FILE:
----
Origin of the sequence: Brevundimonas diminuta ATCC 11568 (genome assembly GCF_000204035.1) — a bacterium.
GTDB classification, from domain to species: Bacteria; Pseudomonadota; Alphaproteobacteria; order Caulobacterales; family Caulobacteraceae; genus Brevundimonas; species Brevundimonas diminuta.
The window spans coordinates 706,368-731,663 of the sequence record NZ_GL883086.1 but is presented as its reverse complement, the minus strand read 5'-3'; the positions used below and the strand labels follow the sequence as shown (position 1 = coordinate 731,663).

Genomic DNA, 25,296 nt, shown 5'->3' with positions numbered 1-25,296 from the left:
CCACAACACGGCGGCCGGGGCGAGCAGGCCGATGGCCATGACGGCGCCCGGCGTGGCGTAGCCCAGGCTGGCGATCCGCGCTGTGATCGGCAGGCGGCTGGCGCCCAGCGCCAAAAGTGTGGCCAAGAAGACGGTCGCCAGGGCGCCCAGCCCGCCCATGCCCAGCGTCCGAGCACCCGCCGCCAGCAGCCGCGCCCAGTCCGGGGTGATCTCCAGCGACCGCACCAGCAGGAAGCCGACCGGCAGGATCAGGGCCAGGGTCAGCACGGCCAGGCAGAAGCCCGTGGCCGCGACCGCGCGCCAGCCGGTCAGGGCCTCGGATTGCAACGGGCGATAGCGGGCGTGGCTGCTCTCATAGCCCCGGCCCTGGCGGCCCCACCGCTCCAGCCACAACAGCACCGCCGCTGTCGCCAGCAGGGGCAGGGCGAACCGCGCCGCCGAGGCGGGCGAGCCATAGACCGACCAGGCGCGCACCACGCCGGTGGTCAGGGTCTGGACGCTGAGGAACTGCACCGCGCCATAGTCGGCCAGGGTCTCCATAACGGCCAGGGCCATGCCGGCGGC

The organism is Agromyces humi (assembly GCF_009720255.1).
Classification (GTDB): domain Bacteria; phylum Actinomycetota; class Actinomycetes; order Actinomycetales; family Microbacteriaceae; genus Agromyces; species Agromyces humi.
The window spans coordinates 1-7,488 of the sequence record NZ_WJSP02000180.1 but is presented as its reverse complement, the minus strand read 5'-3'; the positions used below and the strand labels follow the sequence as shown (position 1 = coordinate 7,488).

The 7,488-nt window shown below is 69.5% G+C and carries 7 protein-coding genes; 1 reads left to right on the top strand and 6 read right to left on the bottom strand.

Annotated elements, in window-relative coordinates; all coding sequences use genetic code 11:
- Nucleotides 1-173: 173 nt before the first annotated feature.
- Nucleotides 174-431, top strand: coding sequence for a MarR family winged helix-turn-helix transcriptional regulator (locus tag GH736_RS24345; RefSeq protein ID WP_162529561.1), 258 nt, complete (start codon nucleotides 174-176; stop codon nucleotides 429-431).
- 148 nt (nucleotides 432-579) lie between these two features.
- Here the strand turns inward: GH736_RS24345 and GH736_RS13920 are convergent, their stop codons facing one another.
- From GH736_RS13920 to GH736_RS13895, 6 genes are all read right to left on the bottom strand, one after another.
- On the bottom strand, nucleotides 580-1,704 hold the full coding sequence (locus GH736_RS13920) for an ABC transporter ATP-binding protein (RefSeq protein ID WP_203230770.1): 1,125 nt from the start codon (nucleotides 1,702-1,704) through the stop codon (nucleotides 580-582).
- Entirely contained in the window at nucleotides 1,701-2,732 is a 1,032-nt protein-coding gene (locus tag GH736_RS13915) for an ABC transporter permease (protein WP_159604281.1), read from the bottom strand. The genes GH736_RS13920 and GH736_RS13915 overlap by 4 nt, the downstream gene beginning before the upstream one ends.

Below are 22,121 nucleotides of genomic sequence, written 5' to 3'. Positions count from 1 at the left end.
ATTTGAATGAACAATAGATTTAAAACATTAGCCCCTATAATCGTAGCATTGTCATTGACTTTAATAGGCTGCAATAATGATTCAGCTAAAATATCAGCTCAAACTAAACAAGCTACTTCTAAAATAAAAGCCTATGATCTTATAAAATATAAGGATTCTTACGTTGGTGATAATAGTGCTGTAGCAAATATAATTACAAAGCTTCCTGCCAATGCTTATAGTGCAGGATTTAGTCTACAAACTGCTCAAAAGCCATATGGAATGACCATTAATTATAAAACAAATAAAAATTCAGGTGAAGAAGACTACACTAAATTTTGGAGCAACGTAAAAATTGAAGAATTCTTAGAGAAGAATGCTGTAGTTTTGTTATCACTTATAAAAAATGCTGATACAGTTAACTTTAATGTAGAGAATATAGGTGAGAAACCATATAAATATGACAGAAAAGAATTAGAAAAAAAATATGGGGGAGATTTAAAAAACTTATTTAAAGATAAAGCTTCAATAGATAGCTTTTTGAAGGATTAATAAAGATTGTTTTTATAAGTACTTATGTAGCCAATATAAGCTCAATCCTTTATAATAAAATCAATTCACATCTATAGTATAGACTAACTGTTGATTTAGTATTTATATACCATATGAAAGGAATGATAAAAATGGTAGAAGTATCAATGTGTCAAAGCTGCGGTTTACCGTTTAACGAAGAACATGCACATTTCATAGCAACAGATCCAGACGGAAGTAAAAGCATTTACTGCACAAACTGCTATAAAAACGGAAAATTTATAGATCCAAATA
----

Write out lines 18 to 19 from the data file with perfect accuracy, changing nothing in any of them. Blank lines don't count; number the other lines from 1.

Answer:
Below are 22,121 nucleotides of genomic sequence, written 5' to 3'. Positions count from 1 at the left end.
ATTTGAATGAACAATAGATTTAAAACATTAGCCCCTATAATCGTAGCATTGTCATTGACTTTAATAGGCTGCAATAATGATTCAGCTAAAATATCAGCTCAAACTAAACAAGCTACTTCTAAAATAAAAGCCTATGATCTTATAAAATATAAGGATTCTTACGTTGGTGATAATAGTGCTGTAGCAAATATAATTACAAAGCTTCCTGCCAATGCTTATAGTGCAGGATTTAGTCTACAAACTGCTCAAAAGCCATATGGAATGACCATTAATTATAAAACAAATAAAAATTCAGGTGAAGAAGACTACACTAAATTTTGGAGCAACGTAAAAATTGAAGAATTCTTAGAGAAGAATGCTGTAGTTTTGTTATCACTTATAAAAAATGCTGATACAGTTAACTTTAATGTAGAGAATATAGGTGAGAAACCATATAAATATGACAGAAAAGAATTAGAAAAAAAATATGGGGGAGATTTAAAAAACTTATTTAAAGATAAAGCTTCAATAGATAGCTTTTTGAAGGATTAATAAAGATTGTTTTTATAAGTACTTATGTAGCCAATATAAGCTCAATCCTTTATAATAAAATCAATTCACATCTATAGTATAGACTAACTGTTGATTTAGTATTTATATACCATATGAAAGGAATGATAAAAATGGTAGAAGTATCAATGTGTCAAAGCTGCGGTTTACCGTTTAACGAAGAACATGCACATTTCATAGCAACAGATCCAGACGGAAGTAAAAGCATTTACTGCACAAACTGCTATAAAAACGGAAAATTTATAGATCCAAATA